From: David Picon Alvarez (firstname.lastname@example.org)
Date: Fri May 12 2006 - 19:58:53 MDT
> Crockners Rules
Nice to know. Same apply to me.
> I've been lurking for a while, and the one thing that has really struck me
> that whilst a (largely commendable) near worship of rationality exists on
> SL4 list, this has a huge blindspot. Everyone cleaves nearly
> to wider societies superstitious moralism.
I think you are mistaken. There's quite a variety of opinions on the matter
of ethics and morality on the list, from those who believe there is an
objective morality, to those who, like you, believe that there's nothing
> 1. Compassion, gene driven animal emotion - evolved to further cooperation
> between people - thus increasing chances of survival.
Check. Note though that increasing chances of survival is not teleological
as much as consequential. Id est, compassion and the like appear, to the
right extent and in the right forms, to have survival value. Perhaps you
should consider that for a bit.
> 2. Social conformity - again a gene driven animal instinct.
Partly gene-driven, probably. Social comformity might also derive from
culture or reasoned stances.
> 3. Societal brainwashing.
I'm not sure I see a disjunction between categories 2 and 3.
> Morality is completely artificial. Right and Wrong either do not exist, or
> don't matter other than in the qualia that they cause the person who
> he is acting wrongly/rightly - depending on your exact definition of
You're assuming qualia matter. That's an interesting yet controversial
Also completely artificial is an improperly phrased criticism, even if I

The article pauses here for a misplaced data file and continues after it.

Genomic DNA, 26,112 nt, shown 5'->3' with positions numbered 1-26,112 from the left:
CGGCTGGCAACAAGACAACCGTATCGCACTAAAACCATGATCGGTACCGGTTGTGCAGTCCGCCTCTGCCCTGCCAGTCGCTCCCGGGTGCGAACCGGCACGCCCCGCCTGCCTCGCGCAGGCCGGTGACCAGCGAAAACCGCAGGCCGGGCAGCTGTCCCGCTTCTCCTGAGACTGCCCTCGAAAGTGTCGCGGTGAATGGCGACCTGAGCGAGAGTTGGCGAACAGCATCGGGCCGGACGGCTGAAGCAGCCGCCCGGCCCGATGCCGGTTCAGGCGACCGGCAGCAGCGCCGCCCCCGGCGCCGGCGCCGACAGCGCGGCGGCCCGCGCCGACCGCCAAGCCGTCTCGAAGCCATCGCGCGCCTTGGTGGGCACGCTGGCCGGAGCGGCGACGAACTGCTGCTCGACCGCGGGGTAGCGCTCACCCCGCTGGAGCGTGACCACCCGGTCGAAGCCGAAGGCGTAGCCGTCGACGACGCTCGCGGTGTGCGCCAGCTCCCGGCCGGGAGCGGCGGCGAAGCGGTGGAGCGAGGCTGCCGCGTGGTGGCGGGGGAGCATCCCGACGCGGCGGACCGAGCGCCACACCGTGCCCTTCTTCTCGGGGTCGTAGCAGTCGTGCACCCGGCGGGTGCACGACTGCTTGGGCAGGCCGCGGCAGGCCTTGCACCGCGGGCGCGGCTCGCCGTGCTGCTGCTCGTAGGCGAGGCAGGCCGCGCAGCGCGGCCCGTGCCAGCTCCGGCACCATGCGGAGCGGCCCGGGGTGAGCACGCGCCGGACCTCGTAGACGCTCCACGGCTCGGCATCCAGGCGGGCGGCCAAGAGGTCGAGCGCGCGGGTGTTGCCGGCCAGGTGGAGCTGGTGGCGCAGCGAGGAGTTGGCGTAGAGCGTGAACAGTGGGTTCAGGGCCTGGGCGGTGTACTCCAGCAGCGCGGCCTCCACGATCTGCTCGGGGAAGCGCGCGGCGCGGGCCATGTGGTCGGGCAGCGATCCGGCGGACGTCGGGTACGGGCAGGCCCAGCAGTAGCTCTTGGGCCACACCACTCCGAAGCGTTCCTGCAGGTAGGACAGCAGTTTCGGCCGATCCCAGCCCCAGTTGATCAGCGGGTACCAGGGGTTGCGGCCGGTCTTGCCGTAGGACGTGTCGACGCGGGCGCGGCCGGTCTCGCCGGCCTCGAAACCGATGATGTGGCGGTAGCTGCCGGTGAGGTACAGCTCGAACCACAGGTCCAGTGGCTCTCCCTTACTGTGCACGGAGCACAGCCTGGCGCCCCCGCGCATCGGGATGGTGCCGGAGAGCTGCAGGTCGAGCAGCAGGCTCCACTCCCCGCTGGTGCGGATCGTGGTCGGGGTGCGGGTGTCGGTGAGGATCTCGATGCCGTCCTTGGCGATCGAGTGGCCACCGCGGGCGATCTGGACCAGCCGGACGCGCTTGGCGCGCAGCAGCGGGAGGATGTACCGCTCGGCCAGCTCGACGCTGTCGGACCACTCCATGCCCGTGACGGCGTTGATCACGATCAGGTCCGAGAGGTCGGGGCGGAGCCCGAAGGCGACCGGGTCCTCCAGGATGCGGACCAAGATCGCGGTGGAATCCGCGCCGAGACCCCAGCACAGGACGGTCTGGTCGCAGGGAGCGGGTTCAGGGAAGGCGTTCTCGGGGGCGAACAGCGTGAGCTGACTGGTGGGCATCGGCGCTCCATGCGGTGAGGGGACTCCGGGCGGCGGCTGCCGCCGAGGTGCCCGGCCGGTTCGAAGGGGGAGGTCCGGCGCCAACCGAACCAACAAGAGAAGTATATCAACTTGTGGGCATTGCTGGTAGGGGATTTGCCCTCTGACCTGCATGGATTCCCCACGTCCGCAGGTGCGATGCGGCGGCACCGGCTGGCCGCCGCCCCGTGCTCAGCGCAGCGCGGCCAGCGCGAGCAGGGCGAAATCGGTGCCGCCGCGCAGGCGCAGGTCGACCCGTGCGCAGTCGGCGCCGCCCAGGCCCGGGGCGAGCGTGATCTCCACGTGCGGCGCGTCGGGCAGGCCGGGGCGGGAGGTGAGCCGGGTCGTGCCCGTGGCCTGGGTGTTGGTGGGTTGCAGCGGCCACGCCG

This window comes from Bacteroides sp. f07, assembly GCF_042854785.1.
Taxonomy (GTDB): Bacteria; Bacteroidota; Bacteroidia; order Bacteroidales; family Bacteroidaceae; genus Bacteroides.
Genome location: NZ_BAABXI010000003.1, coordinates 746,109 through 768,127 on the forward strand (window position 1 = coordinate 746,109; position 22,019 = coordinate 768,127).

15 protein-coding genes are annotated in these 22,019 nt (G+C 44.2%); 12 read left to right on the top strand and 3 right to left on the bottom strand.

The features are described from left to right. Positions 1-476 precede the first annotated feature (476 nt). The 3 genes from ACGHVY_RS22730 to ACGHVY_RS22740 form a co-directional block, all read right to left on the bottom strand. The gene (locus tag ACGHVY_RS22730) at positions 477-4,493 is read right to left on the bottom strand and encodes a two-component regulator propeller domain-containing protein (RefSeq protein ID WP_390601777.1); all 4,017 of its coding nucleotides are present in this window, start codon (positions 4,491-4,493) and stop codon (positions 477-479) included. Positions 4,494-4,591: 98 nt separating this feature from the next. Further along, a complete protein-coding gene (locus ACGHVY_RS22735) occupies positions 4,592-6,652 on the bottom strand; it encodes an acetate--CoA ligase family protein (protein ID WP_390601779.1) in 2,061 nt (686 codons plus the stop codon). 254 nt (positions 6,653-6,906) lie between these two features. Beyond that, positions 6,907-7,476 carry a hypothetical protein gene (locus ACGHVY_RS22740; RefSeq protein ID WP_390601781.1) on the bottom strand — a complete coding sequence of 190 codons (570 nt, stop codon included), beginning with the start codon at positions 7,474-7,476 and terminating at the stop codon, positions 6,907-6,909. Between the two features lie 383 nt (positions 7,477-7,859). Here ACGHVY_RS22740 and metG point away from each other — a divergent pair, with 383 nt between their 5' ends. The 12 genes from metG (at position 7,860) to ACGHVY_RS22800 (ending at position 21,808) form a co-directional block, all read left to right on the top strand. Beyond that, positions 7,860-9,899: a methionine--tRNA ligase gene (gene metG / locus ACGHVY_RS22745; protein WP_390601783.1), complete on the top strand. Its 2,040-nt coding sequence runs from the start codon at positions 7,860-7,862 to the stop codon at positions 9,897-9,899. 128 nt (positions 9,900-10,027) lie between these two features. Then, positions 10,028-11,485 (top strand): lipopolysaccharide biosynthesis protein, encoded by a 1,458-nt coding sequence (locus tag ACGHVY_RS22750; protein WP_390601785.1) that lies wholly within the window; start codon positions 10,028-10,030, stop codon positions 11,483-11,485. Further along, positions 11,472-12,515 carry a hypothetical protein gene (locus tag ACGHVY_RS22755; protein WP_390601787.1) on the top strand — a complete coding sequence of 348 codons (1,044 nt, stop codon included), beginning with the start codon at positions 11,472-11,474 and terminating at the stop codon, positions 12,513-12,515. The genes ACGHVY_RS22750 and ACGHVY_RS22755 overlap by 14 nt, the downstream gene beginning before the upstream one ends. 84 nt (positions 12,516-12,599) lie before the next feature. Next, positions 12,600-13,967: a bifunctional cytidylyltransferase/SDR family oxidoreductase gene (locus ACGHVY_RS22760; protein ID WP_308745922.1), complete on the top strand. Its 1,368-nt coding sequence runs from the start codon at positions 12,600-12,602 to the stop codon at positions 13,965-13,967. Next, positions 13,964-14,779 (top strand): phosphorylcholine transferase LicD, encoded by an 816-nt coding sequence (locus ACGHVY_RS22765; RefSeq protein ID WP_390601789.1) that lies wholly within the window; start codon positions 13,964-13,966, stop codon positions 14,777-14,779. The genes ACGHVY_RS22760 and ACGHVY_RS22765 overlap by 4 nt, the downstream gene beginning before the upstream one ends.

think I know what you mean. Mathematics is, or might be anyway, completely
artificial. The sciences are completely artificial. Language is completely
artificial. I'd say these things matter. Artificial is not a signifier of
worth. More importantly, as you point out above, morality has pretty clear
genetic bases, which are not artificial (unless evolution is an artificer).
> It could be argued that in some cases, acting morally benefits he/she who
> so due to reciprocity - but this is only in some cases and this course of
> action could be entirely derived from self-interest by moral nihilists.
How so? A moral nihilist does not believe that any action is preferrable to
any other action in terms of moral content. Why would a moral nihilist argue
for cooperative constructive behaviour that benefits individuals?
Self-interest is as artificial (far more) than evolved morality.
> Obviously, the first 2 points are a part of us - so suspending ones
> concerning morality in everyday life may well lead to a happier more
> fulfilling human life. However, once radical transhuman technologies
> this will no-longer be nescissarilly true.
It depends on what ways people choose to self-modify. I would argue that
some form of ethos is going to have to be kept, unless we want to have
serious trouble in the mid term. It would probably be a lot cleaner in terms
of referential transparency and such than evolved morality, though.
> As such, when considering/planning posthumanity we should reject
> morality and embrace moral nihilism. This is as the potential gain of
> posthumanity (and acting entirely rationally when planning/considering
it - to
> ensure the best outcome) far outweighs the positive qualia felt by being
> compassionate when considering posthumanity.
This is the imo most misguided part of your post. You've just used a should.
Aren't you shooting yourself in the foot?
Also, I don't clearly see why moral nihilism is a necessary condition for
post-humanity. (And playing the nihilist's advocate, why we should care
about the gains (gains? stop the value judgements right there!) of
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